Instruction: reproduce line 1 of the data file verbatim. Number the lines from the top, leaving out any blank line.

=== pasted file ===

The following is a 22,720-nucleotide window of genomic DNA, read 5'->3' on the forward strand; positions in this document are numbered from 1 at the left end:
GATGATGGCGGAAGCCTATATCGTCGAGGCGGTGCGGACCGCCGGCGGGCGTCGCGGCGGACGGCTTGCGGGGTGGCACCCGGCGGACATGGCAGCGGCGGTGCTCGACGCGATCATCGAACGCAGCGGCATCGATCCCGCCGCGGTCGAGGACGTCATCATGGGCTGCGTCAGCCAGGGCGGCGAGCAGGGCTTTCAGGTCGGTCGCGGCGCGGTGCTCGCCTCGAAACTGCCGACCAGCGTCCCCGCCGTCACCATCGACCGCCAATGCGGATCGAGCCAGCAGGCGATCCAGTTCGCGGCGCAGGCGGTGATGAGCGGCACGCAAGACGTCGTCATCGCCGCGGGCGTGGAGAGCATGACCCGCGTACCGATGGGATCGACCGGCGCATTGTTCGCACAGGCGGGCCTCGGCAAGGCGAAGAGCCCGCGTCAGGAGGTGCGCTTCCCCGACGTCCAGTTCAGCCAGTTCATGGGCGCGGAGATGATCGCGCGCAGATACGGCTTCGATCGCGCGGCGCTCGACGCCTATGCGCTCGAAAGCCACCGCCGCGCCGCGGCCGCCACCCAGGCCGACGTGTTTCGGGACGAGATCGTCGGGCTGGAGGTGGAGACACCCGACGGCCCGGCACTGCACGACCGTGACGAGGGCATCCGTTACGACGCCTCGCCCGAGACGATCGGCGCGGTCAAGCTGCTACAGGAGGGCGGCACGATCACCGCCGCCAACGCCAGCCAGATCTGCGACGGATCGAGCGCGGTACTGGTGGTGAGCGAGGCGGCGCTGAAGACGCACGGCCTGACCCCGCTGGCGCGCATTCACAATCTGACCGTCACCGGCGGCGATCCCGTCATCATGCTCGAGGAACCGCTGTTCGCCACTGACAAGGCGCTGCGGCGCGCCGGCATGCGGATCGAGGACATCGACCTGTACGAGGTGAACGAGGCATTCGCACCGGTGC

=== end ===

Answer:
The following is a 22,720-nucleotide window of genomic DNA, read 5'->3' on the forward strand; positions in this document are numbered from 1 at the left end: